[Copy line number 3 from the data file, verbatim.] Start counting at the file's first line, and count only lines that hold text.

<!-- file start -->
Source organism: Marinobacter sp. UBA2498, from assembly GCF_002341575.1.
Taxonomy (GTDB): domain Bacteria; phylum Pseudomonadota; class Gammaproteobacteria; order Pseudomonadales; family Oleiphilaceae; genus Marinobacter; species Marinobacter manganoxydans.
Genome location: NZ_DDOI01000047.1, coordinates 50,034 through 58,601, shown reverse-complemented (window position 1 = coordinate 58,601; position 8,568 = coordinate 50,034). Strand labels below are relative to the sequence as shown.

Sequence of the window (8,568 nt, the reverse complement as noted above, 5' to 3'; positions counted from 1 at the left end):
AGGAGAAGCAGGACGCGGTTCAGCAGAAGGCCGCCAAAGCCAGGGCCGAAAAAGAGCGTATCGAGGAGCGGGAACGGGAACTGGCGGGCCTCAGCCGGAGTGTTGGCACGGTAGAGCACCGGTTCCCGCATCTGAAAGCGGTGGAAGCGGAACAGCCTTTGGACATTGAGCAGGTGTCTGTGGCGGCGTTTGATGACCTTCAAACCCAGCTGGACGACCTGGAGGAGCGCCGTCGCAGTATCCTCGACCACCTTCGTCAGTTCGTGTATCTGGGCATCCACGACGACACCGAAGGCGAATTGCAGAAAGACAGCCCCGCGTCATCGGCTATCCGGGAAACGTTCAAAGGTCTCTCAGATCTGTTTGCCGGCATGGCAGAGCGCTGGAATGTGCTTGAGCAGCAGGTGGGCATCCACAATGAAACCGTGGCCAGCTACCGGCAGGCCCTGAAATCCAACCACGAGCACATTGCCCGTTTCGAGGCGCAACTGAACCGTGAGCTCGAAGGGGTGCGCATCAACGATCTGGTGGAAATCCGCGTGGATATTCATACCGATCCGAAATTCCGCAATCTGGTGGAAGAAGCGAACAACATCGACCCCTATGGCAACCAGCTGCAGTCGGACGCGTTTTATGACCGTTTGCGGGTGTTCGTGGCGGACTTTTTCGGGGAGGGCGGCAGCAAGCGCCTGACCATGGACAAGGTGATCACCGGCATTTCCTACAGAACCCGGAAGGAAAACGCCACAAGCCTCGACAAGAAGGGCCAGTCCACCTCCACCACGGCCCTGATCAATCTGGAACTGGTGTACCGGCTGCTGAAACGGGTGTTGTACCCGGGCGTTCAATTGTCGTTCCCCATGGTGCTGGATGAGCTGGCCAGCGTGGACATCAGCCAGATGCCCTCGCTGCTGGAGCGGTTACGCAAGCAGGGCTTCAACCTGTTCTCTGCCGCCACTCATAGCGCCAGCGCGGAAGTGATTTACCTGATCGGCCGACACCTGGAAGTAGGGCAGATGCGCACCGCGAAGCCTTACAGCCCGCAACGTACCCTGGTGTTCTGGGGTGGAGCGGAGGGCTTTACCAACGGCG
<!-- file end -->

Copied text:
Genome location: NZ_DDOI01000047.1, coordinates 50,034 through 58,601, shown reverse-complemented (window position 1 = coordinate 58,601; position 8,568 = coordinate 50,034). Strand labels below are relative to the sequence as shown.